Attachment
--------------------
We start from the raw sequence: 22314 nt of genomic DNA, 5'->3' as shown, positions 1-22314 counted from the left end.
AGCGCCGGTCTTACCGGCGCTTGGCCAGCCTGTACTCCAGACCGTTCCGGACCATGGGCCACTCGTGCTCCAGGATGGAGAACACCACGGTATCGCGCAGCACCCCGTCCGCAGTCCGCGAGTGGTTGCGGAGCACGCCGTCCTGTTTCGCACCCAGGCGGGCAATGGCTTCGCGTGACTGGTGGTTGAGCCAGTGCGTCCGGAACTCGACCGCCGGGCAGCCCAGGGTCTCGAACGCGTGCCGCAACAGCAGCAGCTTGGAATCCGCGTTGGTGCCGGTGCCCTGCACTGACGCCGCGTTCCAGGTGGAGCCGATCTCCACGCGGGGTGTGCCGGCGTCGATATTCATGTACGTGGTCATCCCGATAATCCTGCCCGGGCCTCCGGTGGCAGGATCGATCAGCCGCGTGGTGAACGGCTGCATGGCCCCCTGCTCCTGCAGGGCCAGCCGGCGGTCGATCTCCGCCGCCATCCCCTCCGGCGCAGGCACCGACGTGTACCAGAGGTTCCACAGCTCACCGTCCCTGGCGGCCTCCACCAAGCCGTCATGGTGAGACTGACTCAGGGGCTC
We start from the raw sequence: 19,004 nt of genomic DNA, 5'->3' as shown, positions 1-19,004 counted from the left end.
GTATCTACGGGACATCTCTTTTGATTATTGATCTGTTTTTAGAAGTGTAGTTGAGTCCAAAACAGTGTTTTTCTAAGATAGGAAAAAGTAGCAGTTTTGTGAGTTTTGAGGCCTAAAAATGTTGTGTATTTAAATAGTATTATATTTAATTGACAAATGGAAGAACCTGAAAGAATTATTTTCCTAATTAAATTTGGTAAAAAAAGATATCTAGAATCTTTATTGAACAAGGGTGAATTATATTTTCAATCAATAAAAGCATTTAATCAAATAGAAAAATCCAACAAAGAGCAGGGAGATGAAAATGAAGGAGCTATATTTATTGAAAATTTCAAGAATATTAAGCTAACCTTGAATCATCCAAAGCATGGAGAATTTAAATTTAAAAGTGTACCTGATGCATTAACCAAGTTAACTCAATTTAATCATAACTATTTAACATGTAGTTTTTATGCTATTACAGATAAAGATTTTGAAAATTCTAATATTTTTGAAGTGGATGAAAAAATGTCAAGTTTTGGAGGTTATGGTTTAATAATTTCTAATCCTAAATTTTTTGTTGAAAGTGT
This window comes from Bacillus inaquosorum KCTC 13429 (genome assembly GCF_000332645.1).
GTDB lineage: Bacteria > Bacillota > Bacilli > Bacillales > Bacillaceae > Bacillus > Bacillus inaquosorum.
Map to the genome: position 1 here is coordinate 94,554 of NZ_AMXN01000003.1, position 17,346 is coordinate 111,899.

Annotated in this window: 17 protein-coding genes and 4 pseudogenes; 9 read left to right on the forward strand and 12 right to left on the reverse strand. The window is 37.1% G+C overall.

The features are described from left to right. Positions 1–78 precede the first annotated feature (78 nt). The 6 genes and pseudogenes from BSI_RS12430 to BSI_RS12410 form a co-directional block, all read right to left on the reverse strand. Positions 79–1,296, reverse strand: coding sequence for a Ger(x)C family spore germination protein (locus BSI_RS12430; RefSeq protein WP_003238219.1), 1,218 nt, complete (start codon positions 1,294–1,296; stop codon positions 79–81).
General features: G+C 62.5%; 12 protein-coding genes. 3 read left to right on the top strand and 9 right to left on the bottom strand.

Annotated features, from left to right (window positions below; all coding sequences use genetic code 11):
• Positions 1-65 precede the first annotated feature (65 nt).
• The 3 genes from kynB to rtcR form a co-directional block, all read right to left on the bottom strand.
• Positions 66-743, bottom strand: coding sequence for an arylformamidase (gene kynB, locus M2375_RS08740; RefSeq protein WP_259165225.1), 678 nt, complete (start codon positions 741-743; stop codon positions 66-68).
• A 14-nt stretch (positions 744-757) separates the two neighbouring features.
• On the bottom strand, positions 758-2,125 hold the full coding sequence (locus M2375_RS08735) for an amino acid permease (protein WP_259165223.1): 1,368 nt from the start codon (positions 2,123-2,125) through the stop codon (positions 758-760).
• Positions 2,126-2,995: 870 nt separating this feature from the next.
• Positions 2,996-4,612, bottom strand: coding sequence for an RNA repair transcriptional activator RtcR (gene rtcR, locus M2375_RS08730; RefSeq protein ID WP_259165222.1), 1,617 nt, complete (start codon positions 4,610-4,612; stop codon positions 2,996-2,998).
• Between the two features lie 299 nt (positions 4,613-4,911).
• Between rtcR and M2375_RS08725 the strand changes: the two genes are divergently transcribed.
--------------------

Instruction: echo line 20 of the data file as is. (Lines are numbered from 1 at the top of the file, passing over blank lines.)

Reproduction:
• Between rtcR and M2375_RS08725 the strand changes: the two genes are divergently transcribed.